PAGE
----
A privately-funded investigation reported last month that the government, then led by Prime Minister Naoto Kan, feared a “demonic chain reaction” of nuclear meltdowns. It secretly considered plans to evacuate the 30 million people in Greater Tokyo—220 kilometres from Fukushima—but deliberately kept the public in the dark. The Rebuild Japan Initiative Foundation report said TEPCO had been “negligent” in its disaster preparations and government regulators had “failed in their supervision.”

Despite its culpability, TEPCO is being bailed out the government to the tune of 1 trillion yen, on top of the billions of yen paid to cover compensation and clean-up costs. Because the company’s market value has shrunk by about 90 percent, the government’s investment would give it roughly a two-thirds stake in the company. But TEPCO management is reportedly demanding that the government’s voting rights be limited to less than 50 percent.

Assurances of safety by the government and the power companies have failed to overcome the popular distrust that has led to the closure of all but two of Japan’s 54 reactors. One symptom of the distrust is the frequent sight of people, particularly parents of school children, using their own Geiger counters to detect radiation.

Despite Japan’s quake-prone location, successive governments encouraged the extensive use of nuclear power to the point where the economy relied on it for nearly a third of its needs. Yet, there was no planning for the 1-in-1,000-year shock that hit last year.

Scientists have warned that an even greater disaster would occur if a similar-sized seismic shock hit further south, in the Tokyo-Nagoya-Osaka region. The government has revealed that emergency planning in that area is based on a quake of only magnitude 7.3—the Great Kanto Earthquake of 1923, which killed more than 100,000 people in and around Tokyo, measured 7.9.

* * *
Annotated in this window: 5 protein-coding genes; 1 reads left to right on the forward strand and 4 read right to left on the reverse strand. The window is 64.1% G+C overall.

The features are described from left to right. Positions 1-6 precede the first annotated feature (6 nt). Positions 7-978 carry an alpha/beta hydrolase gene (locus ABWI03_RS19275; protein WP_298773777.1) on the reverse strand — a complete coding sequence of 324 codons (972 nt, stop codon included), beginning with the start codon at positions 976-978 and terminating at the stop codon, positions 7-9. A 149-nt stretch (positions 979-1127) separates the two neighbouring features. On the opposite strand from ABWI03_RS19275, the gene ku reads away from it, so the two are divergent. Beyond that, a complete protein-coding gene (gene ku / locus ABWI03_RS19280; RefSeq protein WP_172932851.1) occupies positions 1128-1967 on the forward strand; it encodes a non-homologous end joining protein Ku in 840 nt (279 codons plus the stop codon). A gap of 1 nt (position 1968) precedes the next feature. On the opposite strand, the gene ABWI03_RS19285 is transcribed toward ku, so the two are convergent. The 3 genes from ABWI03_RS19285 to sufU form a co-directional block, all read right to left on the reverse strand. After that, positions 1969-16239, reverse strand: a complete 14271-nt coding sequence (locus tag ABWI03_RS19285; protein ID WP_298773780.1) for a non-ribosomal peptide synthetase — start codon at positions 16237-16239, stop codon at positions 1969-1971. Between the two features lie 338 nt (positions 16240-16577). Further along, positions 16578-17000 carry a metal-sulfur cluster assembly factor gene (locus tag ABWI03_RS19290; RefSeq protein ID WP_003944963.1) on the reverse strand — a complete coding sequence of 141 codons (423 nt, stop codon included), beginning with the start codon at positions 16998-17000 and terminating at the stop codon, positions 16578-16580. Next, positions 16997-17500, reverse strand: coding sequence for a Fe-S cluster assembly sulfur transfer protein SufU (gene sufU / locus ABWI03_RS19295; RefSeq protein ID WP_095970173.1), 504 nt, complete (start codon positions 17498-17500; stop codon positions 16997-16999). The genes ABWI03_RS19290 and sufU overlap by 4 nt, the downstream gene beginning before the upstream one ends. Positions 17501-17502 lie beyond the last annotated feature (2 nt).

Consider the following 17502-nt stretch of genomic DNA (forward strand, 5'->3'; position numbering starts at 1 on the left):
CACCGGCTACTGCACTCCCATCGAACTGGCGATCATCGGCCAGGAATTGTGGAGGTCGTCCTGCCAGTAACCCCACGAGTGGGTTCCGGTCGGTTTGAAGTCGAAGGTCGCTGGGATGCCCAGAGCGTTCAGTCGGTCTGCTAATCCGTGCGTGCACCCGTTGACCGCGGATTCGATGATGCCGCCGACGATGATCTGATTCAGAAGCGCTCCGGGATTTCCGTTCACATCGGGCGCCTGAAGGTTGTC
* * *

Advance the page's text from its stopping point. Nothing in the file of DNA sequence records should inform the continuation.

Japan’s economy, already mired in a protracted slump before the triple disaster, contracted at an annualised rate of 6.8 percent during the first quarter of 2011, and 0.7 percent for the year. Reconstruction spending is forecast to raise growth to an anaemic 2 percent this year, but that prediction is being undermined by recessionary trends in Europe and the US. Rebuilding will also worsen the government debt, now expected to grow to 227 percent of gross domestic product by 2013.

Nomura Securities chief economist Takahide Kiuchi told the Wall Street Journal: “We are seeing positive effects of reconstruction on the economy right now but they won’t last for a long time. Japan’s economy could well be in worse shape than before the disasters, once reconstruction demand dissipates.”

Many thousands of livelihoods—jobs, farms, fishing and small businesses—have yet to recover, and may never be restored. Small and medium-sized businesses face bankruptcy because banks have refused to lend for them to rebuild damaged plants and offices. According to business organisations, 3,535 companies lost entire buildings or factories in the disaster.

Politically, there has been a profound loss of faith in the major parties and corporate establishment, compounding the public alienation that had grown over previous decades. Kan’s inadequate response to the catastrophe was a major factor in his removal as prime minister last August. He had left TEPCO in charge of the nuclear emergency, even though the corporation was notorious for its breaches of safety.

A year after the triple disaster, its tragic consequences continue to demonstrate the failure of the profit system to address even the most basic needs of working people.